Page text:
DWI 1st Offense in Fredericksburg
A first-time DWI charge in Gillespie County is a Class B Misdemeanor. The maximum fine is $3,000.00, and the maximum jail sentence is 6 months. A conviction for this offense is permanent, and results in a driver license suspension. Learn more.
DWI charges can be enhanced by certain factors. These enhancements result in more severe penalties, including longer terms of incarceration, thousands of dollars in fines, and the loss of basic constitutional rights.
What happens with a DWI first charge?
- DWI with a Blood Alcohol Concentration (BAC) of .15 or higher is a Class A Misdemeanor. The maximum fine is $6,000.00, and the maximum punishment is 12 months in the Gillespie County Jail. A conviction for this offense is permanent, and results in a driver license suspension.
- DWI with an Open Container is a Class A or B misdemeanor, depending on the BAC. The maximum punishment is up to 12 months incarceration in the Gillespie County Jail. However, a person convicted of this offense faces a minimum of 6 days in jail because of the Open Container enhancement. Learn more.
- DWI with a Child Passenger is a State Jail Felony. The maximum fine is $10,000.00, and the maximum period of confinement is 24 months in a State Jail Facility. A conviction for this offense is permanent, and results in a driver license suspension as well as other serious, collateral consequences associated with being a convicted felon. Learn more.
Can a DWI be Dismissed in Fredericksburg?
Yes. DWI charges can be dismissed in Fredericksburg. If you are facing a DWI in Gillespie County, even as a first offense, the stakes are high. The State is not going to “take it easy” just because it’s your first offense. That’s why it is critical to fight back, assert your constitutional rights, and do everything possible to avoid a final conviction.
- Can a DWI be dismissed for a bad traffic stop? Police officers are often wrong about the law. Fredericksburg police officers are regularly disciplined for failing to follow procedure or misconduct. In a DWI case, a judge has the power to determine if the officer’s stated reason for a traffic stop is erroneous. If the judge determines the stop is bad, everything following the stop will be excluded. Without additional aggravating factors, a bad traffic stop results in a DWI dismissal.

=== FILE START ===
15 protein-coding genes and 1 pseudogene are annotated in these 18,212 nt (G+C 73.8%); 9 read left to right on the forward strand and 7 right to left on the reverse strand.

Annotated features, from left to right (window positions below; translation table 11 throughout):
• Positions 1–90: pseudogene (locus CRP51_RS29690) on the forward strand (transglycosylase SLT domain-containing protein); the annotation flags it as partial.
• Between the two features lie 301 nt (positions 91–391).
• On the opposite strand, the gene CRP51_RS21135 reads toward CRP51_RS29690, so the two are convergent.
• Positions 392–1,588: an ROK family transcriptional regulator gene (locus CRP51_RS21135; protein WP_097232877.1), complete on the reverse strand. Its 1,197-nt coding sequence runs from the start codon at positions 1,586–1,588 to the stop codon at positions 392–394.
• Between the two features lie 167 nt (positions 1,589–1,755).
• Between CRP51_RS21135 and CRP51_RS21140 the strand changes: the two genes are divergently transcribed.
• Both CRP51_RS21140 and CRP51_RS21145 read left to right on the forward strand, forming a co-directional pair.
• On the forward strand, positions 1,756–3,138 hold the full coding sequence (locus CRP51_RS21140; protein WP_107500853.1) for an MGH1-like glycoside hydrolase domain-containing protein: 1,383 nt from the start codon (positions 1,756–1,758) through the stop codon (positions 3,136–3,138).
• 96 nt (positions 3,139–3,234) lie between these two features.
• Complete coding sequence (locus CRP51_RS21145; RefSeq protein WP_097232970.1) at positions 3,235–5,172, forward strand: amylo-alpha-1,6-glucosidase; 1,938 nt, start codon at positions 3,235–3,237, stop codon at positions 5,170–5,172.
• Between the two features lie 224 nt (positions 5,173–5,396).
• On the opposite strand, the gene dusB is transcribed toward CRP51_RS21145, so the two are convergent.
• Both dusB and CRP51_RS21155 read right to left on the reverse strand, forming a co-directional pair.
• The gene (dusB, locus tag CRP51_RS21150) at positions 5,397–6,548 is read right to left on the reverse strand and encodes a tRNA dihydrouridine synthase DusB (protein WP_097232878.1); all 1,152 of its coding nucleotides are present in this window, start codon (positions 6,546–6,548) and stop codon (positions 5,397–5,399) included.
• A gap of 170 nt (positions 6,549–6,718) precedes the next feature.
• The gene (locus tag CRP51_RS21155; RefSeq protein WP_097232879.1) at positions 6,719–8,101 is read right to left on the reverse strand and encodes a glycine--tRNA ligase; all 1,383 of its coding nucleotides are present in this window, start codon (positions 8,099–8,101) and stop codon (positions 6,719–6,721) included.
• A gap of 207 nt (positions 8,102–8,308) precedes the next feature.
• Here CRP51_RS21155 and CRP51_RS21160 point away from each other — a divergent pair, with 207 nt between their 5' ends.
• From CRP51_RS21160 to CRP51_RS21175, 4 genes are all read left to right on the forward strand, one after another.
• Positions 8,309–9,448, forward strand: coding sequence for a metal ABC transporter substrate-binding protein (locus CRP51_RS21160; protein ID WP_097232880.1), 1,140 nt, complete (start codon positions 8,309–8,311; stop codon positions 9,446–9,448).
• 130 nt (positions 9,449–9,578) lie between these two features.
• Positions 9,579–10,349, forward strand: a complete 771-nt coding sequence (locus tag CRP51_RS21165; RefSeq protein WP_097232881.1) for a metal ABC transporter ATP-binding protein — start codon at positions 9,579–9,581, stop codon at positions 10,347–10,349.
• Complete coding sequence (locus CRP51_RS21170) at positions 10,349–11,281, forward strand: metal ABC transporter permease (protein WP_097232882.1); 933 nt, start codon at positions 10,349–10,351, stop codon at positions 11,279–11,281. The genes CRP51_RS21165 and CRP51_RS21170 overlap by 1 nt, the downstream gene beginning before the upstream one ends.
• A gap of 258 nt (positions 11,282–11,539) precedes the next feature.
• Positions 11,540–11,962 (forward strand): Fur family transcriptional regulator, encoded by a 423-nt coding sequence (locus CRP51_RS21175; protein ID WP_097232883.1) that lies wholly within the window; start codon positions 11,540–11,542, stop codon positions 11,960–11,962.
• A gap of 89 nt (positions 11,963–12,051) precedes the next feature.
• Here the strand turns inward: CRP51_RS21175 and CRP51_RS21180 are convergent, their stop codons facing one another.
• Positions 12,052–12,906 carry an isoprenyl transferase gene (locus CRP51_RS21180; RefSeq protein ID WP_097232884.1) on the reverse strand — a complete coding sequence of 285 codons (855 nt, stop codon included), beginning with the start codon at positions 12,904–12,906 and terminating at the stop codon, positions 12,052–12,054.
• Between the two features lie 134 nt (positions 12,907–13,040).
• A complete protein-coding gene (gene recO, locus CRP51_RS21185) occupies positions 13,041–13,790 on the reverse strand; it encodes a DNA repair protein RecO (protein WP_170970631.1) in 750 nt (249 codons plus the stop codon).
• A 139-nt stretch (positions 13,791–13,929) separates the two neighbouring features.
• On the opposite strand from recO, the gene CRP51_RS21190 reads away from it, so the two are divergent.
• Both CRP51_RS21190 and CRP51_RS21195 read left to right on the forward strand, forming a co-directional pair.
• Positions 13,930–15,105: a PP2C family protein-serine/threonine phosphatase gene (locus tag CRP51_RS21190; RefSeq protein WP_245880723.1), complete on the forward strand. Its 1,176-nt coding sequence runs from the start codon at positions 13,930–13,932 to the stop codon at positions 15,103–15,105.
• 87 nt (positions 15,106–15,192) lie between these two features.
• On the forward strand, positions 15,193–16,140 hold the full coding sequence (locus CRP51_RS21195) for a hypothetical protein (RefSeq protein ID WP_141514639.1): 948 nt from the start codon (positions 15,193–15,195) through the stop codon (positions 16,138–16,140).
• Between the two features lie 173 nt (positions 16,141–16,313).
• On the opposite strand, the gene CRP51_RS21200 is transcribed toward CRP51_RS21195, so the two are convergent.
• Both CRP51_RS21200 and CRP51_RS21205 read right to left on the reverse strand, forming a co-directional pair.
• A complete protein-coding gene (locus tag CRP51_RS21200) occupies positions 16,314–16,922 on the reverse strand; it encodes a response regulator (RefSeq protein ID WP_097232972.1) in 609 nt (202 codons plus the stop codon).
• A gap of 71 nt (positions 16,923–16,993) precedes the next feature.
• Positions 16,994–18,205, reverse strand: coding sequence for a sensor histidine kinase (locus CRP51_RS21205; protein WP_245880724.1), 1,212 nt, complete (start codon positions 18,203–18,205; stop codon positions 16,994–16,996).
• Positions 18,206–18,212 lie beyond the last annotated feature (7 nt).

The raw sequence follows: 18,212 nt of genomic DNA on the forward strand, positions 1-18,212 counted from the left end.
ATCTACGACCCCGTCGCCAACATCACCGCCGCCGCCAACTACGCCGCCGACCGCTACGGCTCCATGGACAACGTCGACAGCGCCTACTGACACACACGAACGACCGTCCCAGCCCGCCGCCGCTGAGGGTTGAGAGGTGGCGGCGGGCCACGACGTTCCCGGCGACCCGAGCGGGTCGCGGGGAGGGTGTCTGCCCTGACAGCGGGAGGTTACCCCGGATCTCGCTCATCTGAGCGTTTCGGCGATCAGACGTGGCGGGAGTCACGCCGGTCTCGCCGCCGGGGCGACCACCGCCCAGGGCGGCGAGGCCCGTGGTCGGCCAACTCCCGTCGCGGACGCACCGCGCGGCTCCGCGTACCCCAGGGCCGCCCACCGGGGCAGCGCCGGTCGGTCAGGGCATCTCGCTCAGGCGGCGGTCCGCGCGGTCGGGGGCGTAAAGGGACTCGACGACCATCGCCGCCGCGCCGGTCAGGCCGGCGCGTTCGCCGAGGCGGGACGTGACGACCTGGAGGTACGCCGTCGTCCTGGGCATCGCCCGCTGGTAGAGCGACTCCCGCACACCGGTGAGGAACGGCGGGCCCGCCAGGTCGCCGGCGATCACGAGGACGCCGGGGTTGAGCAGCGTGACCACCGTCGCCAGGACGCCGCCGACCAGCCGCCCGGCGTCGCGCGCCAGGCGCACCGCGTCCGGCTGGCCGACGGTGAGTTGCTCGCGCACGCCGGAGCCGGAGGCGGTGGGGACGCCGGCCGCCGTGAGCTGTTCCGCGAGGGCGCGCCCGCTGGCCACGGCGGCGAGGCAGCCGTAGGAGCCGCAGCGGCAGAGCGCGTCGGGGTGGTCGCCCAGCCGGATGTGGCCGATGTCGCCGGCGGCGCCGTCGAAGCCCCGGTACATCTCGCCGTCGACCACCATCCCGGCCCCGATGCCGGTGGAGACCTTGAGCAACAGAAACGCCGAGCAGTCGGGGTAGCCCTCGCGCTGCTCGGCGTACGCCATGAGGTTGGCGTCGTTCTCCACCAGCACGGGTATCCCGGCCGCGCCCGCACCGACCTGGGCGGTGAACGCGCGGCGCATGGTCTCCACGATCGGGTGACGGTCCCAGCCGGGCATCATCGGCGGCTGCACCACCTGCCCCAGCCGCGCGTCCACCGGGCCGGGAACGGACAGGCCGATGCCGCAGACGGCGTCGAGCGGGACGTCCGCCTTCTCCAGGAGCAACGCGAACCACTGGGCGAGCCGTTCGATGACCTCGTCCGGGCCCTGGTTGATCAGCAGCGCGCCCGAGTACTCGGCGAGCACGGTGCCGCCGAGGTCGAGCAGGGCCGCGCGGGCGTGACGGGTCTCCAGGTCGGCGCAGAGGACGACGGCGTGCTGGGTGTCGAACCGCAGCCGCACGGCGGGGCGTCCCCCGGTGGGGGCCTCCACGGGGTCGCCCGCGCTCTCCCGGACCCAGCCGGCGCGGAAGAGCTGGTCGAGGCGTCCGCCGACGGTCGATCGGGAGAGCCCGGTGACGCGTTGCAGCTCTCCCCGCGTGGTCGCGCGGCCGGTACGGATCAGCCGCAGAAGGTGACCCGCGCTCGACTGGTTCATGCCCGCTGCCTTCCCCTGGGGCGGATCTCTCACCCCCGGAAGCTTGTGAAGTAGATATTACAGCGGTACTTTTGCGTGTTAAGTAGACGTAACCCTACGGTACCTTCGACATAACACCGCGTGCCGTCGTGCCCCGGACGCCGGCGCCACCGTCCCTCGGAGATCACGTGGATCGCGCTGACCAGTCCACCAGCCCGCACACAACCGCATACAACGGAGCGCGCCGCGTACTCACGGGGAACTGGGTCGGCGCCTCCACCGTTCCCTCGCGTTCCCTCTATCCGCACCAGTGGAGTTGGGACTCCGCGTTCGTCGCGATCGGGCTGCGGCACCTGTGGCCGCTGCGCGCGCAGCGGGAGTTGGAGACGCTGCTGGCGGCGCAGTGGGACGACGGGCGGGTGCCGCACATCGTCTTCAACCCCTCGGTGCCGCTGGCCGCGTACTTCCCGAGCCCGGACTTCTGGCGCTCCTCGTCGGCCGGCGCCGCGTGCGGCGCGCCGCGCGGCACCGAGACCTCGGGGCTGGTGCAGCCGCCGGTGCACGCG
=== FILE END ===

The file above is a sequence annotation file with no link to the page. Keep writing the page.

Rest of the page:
- Can a DWI be dismissed for lack of probable cause? All first-offense DWI cases in Fredericksburg are set in a Gillespie County Court. The judges in these courts are empowered by law to dismiss charges where an arrest was made illegally, without probable cause.Officers are trained to look for signs of impairment during traffic stops by administering field sobriety tests that follow the National Highway Traffic Safety Administration (NHTSA) standards. Absent signs of impairment or intoxication, an arrest will be invalidated, and the DWI charge dismissed.
Can DWI charges in Fredericksburg be reduced?
Yes. An enhanced DWI offense may be reduced. A first-time DWI charge may be elevated to a Class A Misdemeanor or, in some circumstances, a State Jail Felony. In Fredericksburg, the Gillespie County District Attorney’s Office has the power to “waive” the enhancement, and proceed on a Class B Misdemeanor DWI.
- Can a DWI be Reduced to Obstruction of a Highway or Reckless Driving? Prior to September 1, 2019, a person charged with DWI in Fredericksburg or anywhere in Texas was not eligible to apply for Deferred Adjudication. As a work-around, many prosecutorial offices would, in certain circumstances, allow defendants to plead to a different offense like Obstruction of a Highway or Reckless Driving. This would allow a judge to grant the defendant’s application for Deferred Adjudication and avoid a final conviction.With the passage of Texas House Bill 3582, first-time DWI offenders are now eligible to apply for Deferred Adjudication. This has largely ended the practice of allowing defendants to plead to other charges like Obstruction of a Highway or Reckless Driving.
What happens with a first DWI in Fredericksburg?
After being arrested for DWI, defendants see a magistrate judge. The magistrate judge sets a bond amount, and decides whether there will be additional conditions of release. For DWI cases, additional bond conditions often consist of drug testing, ignition interlock devices for vehicles, or ankle monitors.
- How much is bail for a DWI in Fredericksburg? For a first-time DWI offense, the bond amount is typically set between $1,500.00 – $10,000.00. Defendants have the option of paying a Cash Bond or working with a bail bond company or an attorney to post a Surety Bond. Additionally, defendants that qualify may apply for a Personal Recognizance (PR) bond. Learn more.